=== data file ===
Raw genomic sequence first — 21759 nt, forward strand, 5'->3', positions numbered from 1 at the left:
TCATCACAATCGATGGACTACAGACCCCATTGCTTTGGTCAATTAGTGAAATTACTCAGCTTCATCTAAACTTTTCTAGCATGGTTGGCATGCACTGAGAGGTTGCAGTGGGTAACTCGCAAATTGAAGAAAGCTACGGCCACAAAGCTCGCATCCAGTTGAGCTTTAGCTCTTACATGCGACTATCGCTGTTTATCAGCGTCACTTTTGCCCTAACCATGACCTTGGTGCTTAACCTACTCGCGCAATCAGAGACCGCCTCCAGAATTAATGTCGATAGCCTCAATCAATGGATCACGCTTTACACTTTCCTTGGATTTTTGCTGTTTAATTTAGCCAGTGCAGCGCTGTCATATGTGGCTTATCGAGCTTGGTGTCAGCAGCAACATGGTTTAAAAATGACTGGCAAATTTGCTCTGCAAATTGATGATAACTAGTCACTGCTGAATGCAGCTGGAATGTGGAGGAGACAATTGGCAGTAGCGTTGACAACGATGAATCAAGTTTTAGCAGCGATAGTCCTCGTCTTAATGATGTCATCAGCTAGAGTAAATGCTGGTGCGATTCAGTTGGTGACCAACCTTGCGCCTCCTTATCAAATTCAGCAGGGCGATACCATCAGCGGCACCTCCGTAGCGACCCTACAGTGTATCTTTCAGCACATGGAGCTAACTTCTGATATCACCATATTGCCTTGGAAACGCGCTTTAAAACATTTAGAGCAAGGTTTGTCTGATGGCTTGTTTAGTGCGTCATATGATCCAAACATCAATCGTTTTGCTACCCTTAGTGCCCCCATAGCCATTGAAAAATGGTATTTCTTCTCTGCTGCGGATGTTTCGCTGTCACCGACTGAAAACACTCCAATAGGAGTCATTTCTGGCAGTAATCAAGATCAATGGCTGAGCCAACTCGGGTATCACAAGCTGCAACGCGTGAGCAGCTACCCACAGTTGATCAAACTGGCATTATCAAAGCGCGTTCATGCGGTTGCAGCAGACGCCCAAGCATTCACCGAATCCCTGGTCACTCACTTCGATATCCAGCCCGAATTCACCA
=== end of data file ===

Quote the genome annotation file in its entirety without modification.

Raw genomic sequence first — 21759 nt, forward strand, 5'->3', positions numbered from 1 at the left:
TCATCACAATCGATGGACTACAGACCCCATTGCTTTGGTCAATTAGTGAAATTACTCAGCTTCATCTAAACTTTTCTAGCATGGTTGGCATGCACTGAGAGGTTGCAGTGGGTAACTCGCAAATTGAAGAAAGCTACGGCCACAAAGCTCGCATCCAGTTGAGCTTTAGCTCTTACATGCGACTATCGCTGTTTATCAGCGTCACTTTTGCCCTAACCATGACCTTGGTGCTTAACCTACTCGCGCAATCAGAGACCGCCTCCAGAATTAATGTCGATAGCCTCAATCAATGGATCACGCTTTACACTTTCCTTGGATTTTTGCTGTTTAATTTAGCCAGTGCAGCGCTGTCATATGTGGCTTATCGAGCTTGGTGTCAGCAGCAACATGGTTTAAAAATGACTGGCAAATTTGCTCTGCAAATTGATGATAACTAGTCACTGCTGAATGCAGCTGGAATGTGGAGGAGACAATTGGCAGTAGCGTTGACAACGATGAATCAAGTTTTAGCAGCGATAGTCCTCGTCTTAATGATGTCATCAGCTAGAGTAAATGCTGGTGCGATTCAGTTGGTGACCAACCTTGCGCCTCCTTATCAAATTCAGCAGGGCGATACCATCAGCGGCACCTCCGTAGCGACCCTACAGTGTATCTTTCAGCACATGGAGCTAACTTCTGATATCACCATATTGCCTTGGAAACGCGCTTTAAAACATTTAGAGCAAGGTTTGTCTGATGGCTTGTTTAGTGCGTCATATGATCCAAACATCAATCGTTTTGCTACCCTTAGTGCCCCCATAGCCATTGAAAAATGGTATTTCTTCTCTGCTGCGGATGTTTCGCTGTCACCGACTGAAAACACTCCAATAGGAGTCATTTCTGGCAGTAATCAAGATCAATGGCTGAGCCAACTCGGGTATCACAAGCTGCAACGCGTGAGCAGCTACCCACAGTTGATCAAACTGGCATTATCAAAGCGCGTTCATGCGGTTGCAGCAGACGCCCAAGCATTCACCGAATCCCTGGTCACTCACTTCGATATCCAGCCCGAATTCACCA